Some patients are first finding out about Blackbaud ransomware incident now
Little Hill Foundation for the Rehabilitation of Alcoholics, Inc. d/b/a Alina Lodge in New Jersey is first notifying patients whose data was involved in the Blackbaud ransomware incident early last year.
From a report filed by their external counsel, it seems that Blackbaud first notified Alina in October, 2020. Between then and April 19, 2021, Alina engaged in ongoing communications with Blackbaud trying to find out exactly what might have been compromised. As their external counsel wrote to the Maine Attorney General’s Office:
Based on communications from Blackbaud, it was Alina Lodge’s understanding that all of our client information stored by Blackbaud was encrypted and not accessible by any unauthorized party.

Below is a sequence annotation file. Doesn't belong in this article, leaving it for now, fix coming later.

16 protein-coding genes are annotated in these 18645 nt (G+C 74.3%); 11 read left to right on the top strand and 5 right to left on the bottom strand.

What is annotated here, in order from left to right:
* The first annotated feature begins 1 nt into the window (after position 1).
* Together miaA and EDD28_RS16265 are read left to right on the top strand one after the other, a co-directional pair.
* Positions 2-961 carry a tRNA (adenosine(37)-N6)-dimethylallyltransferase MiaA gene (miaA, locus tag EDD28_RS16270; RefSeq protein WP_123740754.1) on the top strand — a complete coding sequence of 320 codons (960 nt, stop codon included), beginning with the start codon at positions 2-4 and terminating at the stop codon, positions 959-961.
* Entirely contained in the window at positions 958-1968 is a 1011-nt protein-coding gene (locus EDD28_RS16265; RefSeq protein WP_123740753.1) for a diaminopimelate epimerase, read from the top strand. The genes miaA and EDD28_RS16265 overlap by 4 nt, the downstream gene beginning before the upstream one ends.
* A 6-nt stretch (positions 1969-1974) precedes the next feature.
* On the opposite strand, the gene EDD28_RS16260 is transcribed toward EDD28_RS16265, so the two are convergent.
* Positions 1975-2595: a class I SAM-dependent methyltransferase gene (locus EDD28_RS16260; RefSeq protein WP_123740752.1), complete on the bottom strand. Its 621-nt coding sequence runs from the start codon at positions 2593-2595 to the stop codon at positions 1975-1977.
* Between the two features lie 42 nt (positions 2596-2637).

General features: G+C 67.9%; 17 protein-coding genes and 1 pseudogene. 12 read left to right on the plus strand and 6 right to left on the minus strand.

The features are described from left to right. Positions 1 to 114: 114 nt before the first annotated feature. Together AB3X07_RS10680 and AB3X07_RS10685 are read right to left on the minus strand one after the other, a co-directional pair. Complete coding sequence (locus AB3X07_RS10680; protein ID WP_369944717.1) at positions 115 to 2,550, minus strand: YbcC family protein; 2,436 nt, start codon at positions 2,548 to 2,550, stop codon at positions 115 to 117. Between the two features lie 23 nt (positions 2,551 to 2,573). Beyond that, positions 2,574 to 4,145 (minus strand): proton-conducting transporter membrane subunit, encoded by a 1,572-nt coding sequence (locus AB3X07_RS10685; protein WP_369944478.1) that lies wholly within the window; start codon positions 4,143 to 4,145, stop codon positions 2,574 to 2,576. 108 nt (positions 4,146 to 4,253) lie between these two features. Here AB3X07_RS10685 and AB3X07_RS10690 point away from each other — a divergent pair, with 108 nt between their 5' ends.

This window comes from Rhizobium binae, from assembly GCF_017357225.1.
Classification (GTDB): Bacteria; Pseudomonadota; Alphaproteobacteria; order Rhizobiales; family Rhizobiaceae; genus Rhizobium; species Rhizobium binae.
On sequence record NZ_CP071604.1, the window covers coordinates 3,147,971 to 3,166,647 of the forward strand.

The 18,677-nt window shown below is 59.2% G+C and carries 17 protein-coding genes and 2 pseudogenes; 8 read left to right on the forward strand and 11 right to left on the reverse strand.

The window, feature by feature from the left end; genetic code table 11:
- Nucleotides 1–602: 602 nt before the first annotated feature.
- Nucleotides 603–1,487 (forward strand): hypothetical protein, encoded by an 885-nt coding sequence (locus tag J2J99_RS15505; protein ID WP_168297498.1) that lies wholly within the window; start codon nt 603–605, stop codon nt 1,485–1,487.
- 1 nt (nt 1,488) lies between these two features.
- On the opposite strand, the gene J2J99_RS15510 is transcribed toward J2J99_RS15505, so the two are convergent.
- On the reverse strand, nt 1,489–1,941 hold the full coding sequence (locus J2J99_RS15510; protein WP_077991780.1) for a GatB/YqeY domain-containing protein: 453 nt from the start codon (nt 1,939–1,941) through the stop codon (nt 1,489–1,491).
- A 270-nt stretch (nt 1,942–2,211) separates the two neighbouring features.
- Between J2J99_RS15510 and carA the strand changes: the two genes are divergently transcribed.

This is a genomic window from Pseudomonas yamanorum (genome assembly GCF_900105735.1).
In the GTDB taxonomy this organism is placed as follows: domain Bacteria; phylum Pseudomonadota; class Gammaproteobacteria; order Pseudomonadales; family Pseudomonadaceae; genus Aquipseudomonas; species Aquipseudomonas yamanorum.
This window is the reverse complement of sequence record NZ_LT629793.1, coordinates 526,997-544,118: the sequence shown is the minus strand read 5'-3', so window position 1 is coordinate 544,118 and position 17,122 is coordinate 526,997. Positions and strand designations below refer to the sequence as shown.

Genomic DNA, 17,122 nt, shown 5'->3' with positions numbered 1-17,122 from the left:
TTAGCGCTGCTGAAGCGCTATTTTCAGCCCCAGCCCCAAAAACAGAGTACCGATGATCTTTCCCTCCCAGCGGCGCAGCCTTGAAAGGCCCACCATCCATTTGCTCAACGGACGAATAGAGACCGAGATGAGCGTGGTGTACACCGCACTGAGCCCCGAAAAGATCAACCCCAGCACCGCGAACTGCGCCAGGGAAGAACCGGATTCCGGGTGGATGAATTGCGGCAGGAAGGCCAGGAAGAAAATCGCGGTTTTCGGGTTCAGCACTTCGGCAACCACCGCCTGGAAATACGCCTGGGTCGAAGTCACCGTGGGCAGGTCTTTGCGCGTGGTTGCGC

However, on April 19, 2021, Blackbaud confirmed to Alina Lodge, for the first time, that Alina Lodge’s client information was not in fact encrypted – with the exception of social security numbers.
After an internal investigation, Alina Lodge discovered the three Blackbaud platforms used by Alina Lodge, Raiser’s Edge NXT, Financial Edge NXT, and Research Point¸ stored information of its 2,565 alumni and guarantors. Of these 2,565 alumni and guarantors, 7 were Maine residents whose information stored on the impacted Blackbaud platforms may have included: the name, address, phone number, date of birth, admission/discharge date, and other limited treatment information.
For those who like to point fingers or assign responsibility, who’s responsible here? Should Alina Lodge have already known what was stored with Blackbaud? Should Alina have received any reports or logs from Blackbaud routinely to show what was stored and how? Is this solely on Blackbaud? Or is there a shared responsibility here?
If there are lessons to be learned, what are they?